San Bernardino is part of the Los Angeles Nielsen area. As such, most its residents receive the same local television and radio stations as residents of Los Angeles. KVCR-DT, a PBS affiliate operated by the San Bernardino Community College District, is the only local San Bernardino television station. KPXN, the Los Angeles Ion Television network affiliate, is licensed to San Bernardino, but contains no local content. Most of the northern section of San Bernardino cannot receive over-the-air television broadcasts from Los Angeles because Mount Baldy, and other San Gabriel Mountain peaks, block transmissions from Mount Wilson. Since the 1960s, most North San Bernardino residents have required cable television to obtain television. Today, the city has two main cable franchises: the northwest section of the city has Charter Communications, the rest of the city is served by Time Warner Cable. Mountain Shadow Cable is a small local company that provides services to the eponymous mobile home park. DBS satellite also has a presence. Local programming is handled by the city's Public, educational, and government access (PEG) cable TV channel KCSB-TV.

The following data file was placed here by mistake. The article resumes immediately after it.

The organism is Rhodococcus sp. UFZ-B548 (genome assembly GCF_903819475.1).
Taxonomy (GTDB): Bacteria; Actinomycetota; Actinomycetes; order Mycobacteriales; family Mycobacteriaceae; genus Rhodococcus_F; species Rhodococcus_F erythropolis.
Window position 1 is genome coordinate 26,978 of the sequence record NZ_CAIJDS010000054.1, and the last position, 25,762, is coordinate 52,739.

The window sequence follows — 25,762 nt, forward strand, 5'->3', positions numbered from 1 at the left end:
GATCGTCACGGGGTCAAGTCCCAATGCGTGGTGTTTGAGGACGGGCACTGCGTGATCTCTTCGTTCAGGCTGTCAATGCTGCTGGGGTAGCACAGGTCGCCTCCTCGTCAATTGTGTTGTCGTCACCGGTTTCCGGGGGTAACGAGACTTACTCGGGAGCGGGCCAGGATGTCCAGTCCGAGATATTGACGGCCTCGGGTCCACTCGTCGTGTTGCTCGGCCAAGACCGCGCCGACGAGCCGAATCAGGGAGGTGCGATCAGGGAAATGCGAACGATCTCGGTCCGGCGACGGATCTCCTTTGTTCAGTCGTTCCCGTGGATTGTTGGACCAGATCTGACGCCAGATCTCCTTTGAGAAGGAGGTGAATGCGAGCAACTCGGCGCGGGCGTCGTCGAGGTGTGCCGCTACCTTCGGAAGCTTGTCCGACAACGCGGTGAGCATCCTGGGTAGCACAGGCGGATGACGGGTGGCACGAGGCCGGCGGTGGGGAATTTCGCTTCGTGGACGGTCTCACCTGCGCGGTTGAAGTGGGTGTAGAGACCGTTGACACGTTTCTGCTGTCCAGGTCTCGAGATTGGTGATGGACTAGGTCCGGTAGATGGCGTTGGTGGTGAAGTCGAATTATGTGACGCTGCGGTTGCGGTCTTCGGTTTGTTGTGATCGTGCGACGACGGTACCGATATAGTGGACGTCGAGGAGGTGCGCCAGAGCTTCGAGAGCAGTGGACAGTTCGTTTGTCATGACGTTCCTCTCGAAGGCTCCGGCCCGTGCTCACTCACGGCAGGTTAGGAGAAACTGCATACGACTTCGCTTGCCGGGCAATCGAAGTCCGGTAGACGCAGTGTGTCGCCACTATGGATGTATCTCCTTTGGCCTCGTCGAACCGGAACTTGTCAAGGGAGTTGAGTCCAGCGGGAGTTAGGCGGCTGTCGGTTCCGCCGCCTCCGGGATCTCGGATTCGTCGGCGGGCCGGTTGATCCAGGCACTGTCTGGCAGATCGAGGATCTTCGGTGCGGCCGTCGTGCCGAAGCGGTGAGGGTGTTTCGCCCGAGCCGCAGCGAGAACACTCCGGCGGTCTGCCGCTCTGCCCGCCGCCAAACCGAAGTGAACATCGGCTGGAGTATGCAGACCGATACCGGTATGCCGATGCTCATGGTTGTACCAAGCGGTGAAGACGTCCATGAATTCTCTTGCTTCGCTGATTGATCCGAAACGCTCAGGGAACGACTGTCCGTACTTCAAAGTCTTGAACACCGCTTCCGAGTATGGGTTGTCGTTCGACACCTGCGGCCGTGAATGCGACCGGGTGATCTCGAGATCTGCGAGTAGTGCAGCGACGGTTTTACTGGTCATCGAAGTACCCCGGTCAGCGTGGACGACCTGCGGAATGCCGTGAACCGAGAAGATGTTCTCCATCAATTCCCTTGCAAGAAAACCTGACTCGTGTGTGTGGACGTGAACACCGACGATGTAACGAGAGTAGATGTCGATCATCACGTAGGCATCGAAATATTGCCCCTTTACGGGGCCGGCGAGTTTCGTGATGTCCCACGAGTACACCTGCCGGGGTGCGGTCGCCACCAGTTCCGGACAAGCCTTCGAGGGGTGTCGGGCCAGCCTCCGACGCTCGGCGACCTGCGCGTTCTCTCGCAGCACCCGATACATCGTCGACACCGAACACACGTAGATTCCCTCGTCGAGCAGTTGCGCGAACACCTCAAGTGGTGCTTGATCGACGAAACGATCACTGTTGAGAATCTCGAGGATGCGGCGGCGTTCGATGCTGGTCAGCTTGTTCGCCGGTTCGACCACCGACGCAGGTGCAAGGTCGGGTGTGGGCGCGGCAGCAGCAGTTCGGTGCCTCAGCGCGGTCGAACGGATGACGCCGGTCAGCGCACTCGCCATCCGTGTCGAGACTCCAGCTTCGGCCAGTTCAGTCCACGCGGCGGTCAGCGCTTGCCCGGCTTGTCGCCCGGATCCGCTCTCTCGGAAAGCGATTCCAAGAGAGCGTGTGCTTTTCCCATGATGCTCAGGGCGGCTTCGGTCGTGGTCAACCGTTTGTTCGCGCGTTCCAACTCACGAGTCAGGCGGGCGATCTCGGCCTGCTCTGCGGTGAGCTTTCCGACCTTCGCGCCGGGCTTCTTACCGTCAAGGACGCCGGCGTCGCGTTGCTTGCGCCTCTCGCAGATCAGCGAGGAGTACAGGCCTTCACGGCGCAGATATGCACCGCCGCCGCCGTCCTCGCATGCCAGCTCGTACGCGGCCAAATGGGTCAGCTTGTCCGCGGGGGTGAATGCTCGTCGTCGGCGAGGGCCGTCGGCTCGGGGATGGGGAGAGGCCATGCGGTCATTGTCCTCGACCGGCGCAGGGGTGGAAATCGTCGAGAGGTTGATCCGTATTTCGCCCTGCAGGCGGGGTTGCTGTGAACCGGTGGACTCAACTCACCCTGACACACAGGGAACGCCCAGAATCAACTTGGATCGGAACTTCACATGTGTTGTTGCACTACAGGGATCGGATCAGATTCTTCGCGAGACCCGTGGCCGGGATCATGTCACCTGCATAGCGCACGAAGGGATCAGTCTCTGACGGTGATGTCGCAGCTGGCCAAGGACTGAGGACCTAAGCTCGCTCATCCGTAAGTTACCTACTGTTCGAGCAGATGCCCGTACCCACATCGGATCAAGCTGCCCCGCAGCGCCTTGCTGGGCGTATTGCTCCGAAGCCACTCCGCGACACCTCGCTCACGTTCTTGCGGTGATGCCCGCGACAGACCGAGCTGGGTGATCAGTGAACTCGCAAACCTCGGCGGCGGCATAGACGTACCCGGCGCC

Historically, San Bernardino has had a number of newspapers. Today, the San Bernardino Sun, founded in 1894 (but was the continuation of an earlier paper) publishes in North San Bernardino, and has a circulation area roughly from Yucaipa to Fontana, including the mountain communities. Many older residents refer to the Sun as the Sun-Telegram, its name when it merged with the afternoon Telegram in the 1960s. The Precinct Reporter has been publishing weekly since 1965, primarily serving African American residents. Its circulation also includes Riverside County and Pomona Valley. There is also the Black Voice News that previously served Riverside has been in the area over 30 years and has more recently served African Americans that live in the community. Another local newspaper centered mostly around the African American community is the Westside Story Newspaper, established in 1987. Their coverage area extends to the greater area of San Bernardino County. They currently operate locally and online.[73] The Inland Catholic Byte is the newspaper of the Roman Catholic Diocese of San Bernardino. The Los Angeles Times is also widely circulated.